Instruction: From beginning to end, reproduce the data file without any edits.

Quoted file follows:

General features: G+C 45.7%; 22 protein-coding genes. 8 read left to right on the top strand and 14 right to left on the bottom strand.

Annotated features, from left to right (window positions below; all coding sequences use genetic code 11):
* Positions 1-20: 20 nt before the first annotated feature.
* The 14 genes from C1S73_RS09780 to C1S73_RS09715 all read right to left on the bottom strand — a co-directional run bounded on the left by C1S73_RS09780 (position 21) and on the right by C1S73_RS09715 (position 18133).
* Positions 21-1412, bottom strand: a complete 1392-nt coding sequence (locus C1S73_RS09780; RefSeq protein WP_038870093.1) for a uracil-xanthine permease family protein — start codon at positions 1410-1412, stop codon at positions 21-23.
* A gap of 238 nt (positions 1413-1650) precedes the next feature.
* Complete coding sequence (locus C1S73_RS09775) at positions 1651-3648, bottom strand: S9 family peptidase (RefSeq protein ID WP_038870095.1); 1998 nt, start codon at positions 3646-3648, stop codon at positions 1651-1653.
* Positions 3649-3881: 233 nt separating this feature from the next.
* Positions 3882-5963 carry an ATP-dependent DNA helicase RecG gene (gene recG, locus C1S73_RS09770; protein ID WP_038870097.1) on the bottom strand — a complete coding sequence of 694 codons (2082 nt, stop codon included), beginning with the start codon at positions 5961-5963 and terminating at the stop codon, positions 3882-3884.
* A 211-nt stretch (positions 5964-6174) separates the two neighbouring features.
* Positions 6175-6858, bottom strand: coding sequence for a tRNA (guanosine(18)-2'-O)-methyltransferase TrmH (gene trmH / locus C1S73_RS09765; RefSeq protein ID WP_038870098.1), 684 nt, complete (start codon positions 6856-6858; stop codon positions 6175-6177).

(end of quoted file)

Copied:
General features: G+C 45.7%; 22 protein-coding genes. 8 read left to right on the top strand and 14 right to left on the bottom strand.

Annotated features, from left to right (window positions below; all coding sequences use genetic code 11):
* Positions 1-20: 20 nt before the first annotated feature.
* The 14 genes from C1S73_RS09780 to C1S73_RS09715 all read right to left on the bottom strand — a co-directional run bounded on the left by C1S73_RS09780 (position 21) and on the right by C1S73_RS09715 (position 18133).
* Positions 21-1412, bottom strand: a complete 1392-nt coding sequence (locus C1S73_RS09780; RefSeq protein WP_038870093.1) for a uracil-xanthine permease family protein — start codon at positions 1410-1412, stop codon at positions 21-23.
* A gap of 238 nt (positions 1413-1650) precedes the next feature.
* Complete coding sequence (locus C1S73_RS09775) at positions 1651-3648, bottom strand: S9 family peptidase (RefSeq protein ID WP_038870095.1); 1998 nt, start codon at positions 3646-3648, stop codon at positions 1651-1653.
* Positions 3649-3881: 233 nt separating this feature from the next.
* Positions 3882-5963 carry an ATP-dependent DNA helicase RecG gene (gene recG, locus C1S73_RS09770; protein ID WP_038870097.1) on the bottom strand — a complete coding sequence of 694 codons (2082 nt, stop codon included), beginning with the start codon at positions 5961-5963 and terminating at the stop codon, positions 3882-3884.
* A 211-nt stretch (positions 5964-6174) separates the two neighbouring features.
* Positions 6175-6858, bottom strand: coding sequence for a tRNA (guanosine(18)-2'-O)-methyltransferase TrmH (gene trmH / locus C1S73_RS09765; RefSeq protein ID WP_038870098.1), 684 nt, complete (start codon positions 6856-6858; stop codon positions 6175-6177).